What is it that allows rock’n’roll to remain vitally stimulating after all these years? Well, just as attempts to calculate creative success hardly offer deliverance, if we knew exactly what justified the proud claim, “Rock will never die,” then the music would likely lose some of its power. Still, it’s no secret that successful rock music is generally modelled on what has worked in the past. But it doesn’t simply imitate the past.

“Rock music is very self-referential in its own history, and it’s very sentimental, and it’s very rooted in a sort of tradition,” says Parquet Courts vocalist and songwriter Andrew Savage. “But what makes rock music so exciting is that it makes you feel alive and in the now. Good rock bands do that balancing act well – they take from the past their favourite parts, then they apply that into a future mindset and they make them relevant.”

Parquet Courts are certainly a band well acquainted with music history. The New York foursome’s 2013 breakthrough release, Light Up Gold,outed them as a group of music lovers. The arresting 15-song LP drew comparisons to rock greats such as The Modern Lovers and The Feelies, as well as garnering the miscued ‘descendants of The Strokes’ tag.

“It’s never a goal to sound like anybody that we’re listening to,” Savage says. “But when you listen to a lot of music, it comes out. Creating art is kind of that way – what goes in must come out. The goal of this band has never been to be a retro band or a band that is inspired by a certain era of music. The goal of the band is to be representative of the here and now.”

Indeed, comparisons to the aforementioned groups aren’t warranted based on echoic similarity. Rather, no matter how evocative of the past they might be, Parquet Courts present distinct idiosyncrasies that belong to them alone.

After Light Up Gold announced Savage, co-frontman Austin Brown, bassist Sean Yeaton and drummer Max Savage as one of 2013’s most interesting prospects, the EP Tally All The Things That You Broke showed up in the year’s latter half. And now, despite a seemingly non-stop global touring schedule, the band’s new full-length Sunbathing Animal is here.

Sunbathing Animal was recorded at three different recording sessions – one in May, one in October and one in January,” Savage says. “Each one of those was at least five days and each of those days was at least 12 hours. There was a lot of time spent on this record compared to the three [days] that it took to record and mix Light Up Gold.”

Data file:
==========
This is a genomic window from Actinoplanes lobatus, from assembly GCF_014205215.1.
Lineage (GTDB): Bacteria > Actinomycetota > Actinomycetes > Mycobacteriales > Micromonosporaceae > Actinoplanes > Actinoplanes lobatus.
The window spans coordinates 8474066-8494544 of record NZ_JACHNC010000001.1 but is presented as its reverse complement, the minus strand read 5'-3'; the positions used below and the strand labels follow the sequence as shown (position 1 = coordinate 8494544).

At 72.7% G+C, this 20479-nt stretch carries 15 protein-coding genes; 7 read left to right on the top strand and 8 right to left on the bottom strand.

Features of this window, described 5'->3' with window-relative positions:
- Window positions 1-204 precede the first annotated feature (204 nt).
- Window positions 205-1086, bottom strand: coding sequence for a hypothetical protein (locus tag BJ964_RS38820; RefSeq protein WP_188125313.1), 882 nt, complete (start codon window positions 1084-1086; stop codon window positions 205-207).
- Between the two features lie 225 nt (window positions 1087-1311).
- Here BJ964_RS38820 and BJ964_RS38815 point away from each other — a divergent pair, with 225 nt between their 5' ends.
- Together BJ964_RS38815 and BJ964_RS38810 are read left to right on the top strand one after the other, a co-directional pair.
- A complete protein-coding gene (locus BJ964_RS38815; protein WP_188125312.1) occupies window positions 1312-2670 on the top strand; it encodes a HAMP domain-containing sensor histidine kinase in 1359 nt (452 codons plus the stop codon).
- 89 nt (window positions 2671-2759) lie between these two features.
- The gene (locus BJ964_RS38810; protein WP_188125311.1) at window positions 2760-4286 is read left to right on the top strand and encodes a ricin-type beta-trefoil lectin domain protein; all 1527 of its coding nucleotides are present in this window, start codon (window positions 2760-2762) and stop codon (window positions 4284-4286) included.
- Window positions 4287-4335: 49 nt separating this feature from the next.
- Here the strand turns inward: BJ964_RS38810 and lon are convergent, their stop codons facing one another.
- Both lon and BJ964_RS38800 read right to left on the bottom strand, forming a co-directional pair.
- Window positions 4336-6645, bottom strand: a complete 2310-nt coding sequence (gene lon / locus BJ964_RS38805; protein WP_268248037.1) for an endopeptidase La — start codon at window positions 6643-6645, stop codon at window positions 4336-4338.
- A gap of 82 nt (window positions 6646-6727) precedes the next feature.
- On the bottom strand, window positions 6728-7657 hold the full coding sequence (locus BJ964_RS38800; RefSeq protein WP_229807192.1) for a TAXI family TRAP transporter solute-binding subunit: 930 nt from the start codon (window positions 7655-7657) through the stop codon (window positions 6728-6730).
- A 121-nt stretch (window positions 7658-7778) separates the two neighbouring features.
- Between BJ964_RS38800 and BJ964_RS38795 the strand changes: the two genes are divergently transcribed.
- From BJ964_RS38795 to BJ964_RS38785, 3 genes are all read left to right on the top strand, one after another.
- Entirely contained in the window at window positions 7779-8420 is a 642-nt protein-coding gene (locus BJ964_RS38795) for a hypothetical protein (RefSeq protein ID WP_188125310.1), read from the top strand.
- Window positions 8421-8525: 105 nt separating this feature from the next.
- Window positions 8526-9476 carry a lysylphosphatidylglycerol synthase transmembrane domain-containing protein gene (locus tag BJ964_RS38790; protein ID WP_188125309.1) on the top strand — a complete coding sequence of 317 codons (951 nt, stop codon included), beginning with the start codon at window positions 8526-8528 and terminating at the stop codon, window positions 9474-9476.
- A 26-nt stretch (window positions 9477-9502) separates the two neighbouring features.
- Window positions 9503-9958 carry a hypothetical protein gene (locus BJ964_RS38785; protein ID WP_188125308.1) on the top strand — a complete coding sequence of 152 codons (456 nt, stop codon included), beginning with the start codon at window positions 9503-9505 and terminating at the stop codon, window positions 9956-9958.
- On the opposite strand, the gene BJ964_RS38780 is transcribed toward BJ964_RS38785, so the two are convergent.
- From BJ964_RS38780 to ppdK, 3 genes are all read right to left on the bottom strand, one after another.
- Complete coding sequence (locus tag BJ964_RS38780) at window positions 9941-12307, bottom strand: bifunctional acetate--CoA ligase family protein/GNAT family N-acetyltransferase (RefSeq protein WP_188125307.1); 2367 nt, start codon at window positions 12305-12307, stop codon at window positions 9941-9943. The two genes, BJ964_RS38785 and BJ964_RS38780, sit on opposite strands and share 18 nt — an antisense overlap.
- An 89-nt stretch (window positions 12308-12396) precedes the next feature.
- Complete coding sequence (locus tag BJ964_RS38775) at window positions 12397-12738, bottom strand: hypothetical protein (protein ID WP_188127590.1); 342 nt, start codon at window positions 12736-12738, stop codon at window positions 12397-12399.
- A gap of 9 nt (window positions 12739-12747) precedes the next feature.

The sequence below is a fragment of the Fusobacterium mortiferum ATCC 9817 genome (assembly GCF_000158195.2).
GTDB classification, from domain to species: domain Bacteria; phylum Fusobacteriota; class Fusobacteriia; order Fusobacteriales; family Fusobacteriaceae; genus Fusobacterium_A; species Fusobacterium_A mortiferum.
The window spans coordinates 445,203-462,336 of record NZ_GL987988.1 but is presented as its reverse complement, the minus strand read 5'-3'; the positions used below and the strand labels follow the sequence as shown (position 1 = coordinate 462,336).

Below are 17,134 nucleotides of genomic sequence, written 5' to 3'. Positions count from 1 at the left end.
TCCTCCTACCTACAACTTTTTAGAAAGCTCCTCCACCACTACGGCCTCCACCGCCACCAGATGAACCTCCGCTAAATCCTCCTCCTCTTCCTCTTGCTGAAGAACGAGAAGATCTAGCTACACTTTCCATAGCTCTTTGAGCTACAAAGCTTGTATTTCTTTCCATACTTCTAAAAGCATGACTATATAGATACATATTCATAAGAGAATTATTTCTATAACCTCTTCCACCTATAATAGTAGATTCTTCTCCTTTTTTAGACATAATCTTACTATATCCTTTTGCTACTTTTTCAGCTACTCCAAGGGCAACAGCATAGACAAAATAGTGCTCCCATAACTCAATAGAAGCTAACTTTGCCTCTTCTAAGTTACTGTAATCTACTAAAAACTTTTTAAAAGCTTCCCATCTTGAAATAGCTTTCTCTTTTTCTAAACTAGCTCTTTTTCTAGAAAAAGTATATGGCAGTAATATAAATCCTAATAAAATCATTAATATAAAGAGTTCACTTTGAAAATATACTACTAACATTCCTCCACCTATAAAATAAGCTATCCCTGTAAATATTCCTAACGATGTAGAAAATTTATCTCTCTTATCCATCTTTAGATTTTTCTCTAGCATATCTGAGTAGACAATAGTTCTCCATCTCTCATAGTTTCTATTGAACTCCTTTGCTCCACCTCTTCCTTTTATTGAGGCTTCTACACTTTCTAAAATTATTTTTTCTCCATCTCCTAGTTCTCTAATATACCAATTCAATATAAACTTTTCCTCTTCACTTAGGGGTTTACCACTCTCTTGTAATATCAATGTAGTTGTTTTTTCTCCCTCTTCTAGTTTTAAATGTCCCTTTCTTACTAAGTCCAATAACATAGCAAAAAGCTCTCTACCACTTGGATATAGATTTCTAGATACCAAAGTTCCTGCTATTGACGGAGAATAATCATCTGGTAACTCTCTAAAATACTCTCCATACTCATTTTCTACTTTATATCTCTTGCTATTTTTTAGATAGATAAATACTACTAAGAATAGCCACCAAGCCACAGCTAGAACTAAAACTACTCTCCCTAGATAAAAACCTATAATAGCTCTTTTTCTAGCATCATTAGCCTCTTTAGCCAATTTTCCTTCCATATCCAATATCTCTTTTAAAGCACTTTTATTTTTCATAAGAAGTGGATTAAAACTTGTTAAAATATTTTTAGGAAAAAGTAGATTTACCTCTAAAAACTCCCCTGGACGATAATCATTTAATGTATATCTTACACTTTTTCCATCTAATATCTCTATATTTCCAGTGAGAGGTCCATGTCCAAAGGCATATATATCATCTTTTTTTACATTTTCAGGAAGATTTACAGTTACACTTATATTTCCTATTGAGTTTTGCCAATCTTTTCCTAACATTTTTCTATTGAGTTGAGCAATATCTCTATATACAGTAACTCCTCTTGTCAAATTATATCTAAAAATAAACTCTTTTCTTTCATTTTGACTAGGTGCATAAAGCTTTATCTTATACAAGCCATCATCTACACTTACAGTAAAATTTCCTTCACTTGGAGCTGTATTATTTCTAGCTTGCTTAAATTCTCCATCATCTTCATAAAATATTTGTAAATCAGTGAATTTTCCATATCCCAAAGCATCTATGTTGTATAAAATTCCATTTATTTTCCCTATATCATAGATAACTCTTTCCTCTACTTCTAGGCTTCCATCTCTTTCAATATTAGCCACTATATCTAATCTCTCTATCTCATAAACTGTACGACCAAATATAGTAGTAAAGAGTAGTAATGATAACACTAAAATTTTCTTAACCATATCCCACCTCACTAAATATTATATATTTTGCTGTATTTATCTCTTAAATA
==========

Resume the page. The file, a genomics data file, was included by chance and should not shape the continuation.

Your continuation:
A passing glance can feed an impression of Parquet Courts as brash, punk rock slackers. However, the depth and intellect showcased on the new record implies patient construction.

“Each song has its own goal that we want to reach and we wouldn’t put it on a record if we didn’t feel like we reached that goal,” Savage says. “Sometimes the goal could be very explicit and sometimes it could be, ‘I want a song that gives the listener this sort of feeling.’”

Stylistically, rather than just offering an addendum to Light Up Gold, Savage and his cohorts criss-cross through diverse territory on Sunbathing Animal. For instance, the title track is four minutes of unforgiving garage rock beat poetry, while ‘Instant Disassembly’ is an elaborate philosophical unfurling, sitting atop a rudimentary blues chord progression.

“I think it’s a record [where] its brightest moments are rooted in simplicity and rooted in a minimal approach to making music,” Savage says. “The instrumentation in there is very sparse. Most songs are recorded live and it’s just the four of us. We all realised the strengths the band has as far as songwriting goes and how we want to explore them more. There are a lot of themes and ideas on this record that will be explored more intensely in the future.”

One thematic mainstay for Parquet Courts is their home city of New York. Three-quarters of the band are Texans by birth, but they’ve transferred into the lineage of artists energised by life in the curious and sometimes chaotic creative mecca of the East Coast.

“[New York’s] an inspiring place for me,” Savage says. “It has all the right conditions for being a band like Parquet Courts. There’s things that you get to see, hear and do in New York that you can’t do anywhere else.

“My relationship with New York is, I want to define it on terms that it hasn’t been defined on yet. I want to create imagery that people haven’t associated with it before.”

When you consider the Big Apple’s rich artistic history and massive tourist appeal, this is no modest ambition. But Parquet Courts aren’t interested in reprising what’s already been done.

“For example, the cover of our first record American Specialties is of a Chinese food plate from a menu,” Savage says. “One of the first things I noticed when I moved to New York was how those Chinese restaurants are just everywhere. It’s not really an image that people associate with New York, but it’s something that I definitely did upon moving here.

“There’s a lot of imagery of New York that gets reused and reused [and] it kind of becomes tired at a certain point. You have to keep creating new stuff for people to associate with places and ideas and scenes.”

Parquet Courts will be playing Splendour In The Grass at Byron Bay Parklands from Friday July 25 – Sunday July 27 alongside Outkast, Two Door Cinema Club, Lily Allen, London Grammar, Violent Soho and heaps more.Sunbathing Animal out now through Rough Trade / Remote Control.

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